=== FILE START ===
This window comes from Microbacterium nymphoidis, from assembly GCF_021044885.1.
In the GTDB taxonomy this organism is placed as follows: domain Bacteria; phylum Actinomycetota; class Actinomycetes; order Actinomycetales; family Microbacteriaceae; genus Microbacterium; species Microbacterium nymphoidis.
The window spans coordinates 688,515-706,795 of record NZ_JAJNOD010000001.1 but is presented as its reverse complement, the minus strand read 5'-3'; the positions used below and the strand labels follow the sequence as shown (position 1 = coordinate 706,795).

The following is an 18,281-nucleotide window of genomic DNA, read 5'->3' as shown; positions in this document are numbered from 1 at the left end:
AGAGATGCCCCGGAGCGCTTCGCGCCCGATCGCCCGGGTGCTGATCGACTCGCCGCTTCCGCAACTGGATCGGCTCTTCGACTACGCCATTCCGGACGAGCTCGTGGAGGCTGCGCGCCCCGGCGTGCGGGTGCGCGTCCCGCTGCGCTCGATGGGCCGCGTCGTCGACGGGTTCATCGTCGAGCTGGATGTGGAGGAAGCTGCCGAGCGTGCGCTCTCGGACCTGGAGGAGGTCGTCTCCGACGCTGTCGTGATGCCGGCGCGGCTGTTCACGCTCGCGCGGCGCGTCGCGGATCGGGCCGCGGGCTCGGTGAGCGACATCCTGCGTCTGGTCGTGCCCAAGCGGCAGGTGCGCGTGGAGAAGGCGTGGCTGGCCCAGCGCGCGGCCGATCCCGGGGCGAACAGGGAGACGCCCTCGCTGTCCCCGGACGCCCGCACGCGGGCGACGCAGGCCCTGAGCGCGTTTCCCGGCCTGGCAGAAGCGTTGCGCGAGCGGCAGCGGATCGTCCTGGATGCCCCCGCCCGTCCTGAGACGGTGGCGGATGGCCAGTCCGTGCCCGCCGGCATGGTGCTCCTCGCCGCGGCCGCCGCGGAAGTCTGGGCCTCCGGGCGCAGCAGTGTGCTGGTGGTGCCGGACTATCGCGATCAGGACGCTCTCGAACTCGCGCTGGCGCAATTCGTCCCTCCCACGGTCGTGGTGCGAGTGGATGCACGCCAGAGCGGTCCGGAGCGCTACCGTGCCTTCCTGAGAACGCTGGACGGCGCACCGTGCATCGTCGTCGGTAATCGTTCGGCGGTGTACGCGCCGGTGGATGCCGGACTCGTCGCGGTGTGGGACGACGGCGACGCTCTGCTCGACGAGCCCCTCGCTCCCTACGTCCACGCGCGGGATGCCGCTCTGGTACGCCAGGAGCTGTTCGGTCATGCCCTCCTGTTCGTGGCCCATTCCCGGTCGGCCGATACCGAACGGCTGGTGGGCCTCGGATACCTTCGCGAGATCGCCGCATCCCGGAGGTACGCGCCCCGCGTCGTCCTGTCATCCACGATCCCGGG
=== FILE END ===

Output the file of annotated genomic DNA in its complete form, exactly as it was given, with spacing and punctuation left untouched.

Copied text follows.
This window comes from Microbacterium nymphoidis, from assembly GCF_021044885.1.
In the GTDB taxonomy this organism is placed as follows: domain Bacteria; phylum Actinomycetota; class Actinomycetes; order Actinomycetales; family Microbacteriaceae; genus Microbacterium; species Microbacterium nymphoidis.
The window spans coordinates 688,515-706,795 of record NZ_JAJNOD010000001.1 but is presented as its reverse complement, the minus strand read 5'-3'; the positions used below and the strand labels follow the sequence as shown (position 1 = coordinate 706,795).

The following is an 18,281-nucleotide window of genomic DNA, read 5'->3' as shown; positions in this document are numbered from 1 at the left end:
AGAGATGCCCCGGAGCGCTTCGCGCCCGATCGCCCGGGTGCTGATCGACTCGCCGCTTCCGCAACTGGATCGGCTCTTCGACTACGCCATTCCGGACGAGCTCGTGGAGGCTGCGCGCCCCGGCGTGCGGGTGCGCGTCCCGCTGCGCTCGATGGGCCGCGTCGTCGACGGGTTCATCGTCGAGCTGGATGTGGAGGAAGCTGCCGAGCGTGCGCTCTCGGACCTGGAGGAGGTCGTCTCCGACGCTGTCGTGATGCCGGCGCGGCTGTTCACGCTCGCGCGGCGCGTCGCGGATCGGGCCGCGGGCTCGGTGAGCGACATCCTGCGTCTGGTCGTGCCCAAGCGGCAGGTGCGCGTGGAGAAGGCGTGGCTGGCCCAGCGCGCGGCCGATCCCGGGGCGAACAGGGAGACGCCCTCGCTGTCCCCGGACGCCCGCACGCGGGCGACGCAGGCCCTGAGCGCGTTTCCCGGCCTGGCAGAAGCGTTGCGCGAGCGGCAGCGGATCGTCCTGGATGCCCCCGCCCGTCCTGAGACGGTGGCGGATGGCCAGTCCGTGCCCGCCGGCATGGTGCTCCTCGCCGCGGCCGCCGCGGAAGTCTGGGCCTCCGGGCGCAGCAGTGTGCTGGTGGTGCCGGACTATCGCGATCAGGACGCTCTCGAACTCGCGCTGGCGCAATTCGTCCCTCCCACGGTCGTGGTGCGAGTGGATGCACGCCAGAGCGGTCCGGAGCGCTACCGTGCCTTCCTGAGAACGCTGGACGGCGCACCGTGCATCGTCGTCGGTAATCGTTCGGCGGTGTACGCGCCGGTGGATGCCGGACTCGTCGCGGTGTGGGACGACGGCGACGCTCTGCTCGACGAGCCCCTCGCTCCCTACGTCCACGCGCGGGATGCCGCTCTGGTACGCCAGGAGCTGTTCGGTCATGCCCTCCTGTTCGTGGCCCATTCCCGGTCGGCCGATACCGAACGGCTGGTGGGCCTCGGATACCTTCGCGAGATCGCCGCATCCCGGAGGTACGCGCCCCGCGTCGTCCTGTCATCCACGATCCCGGG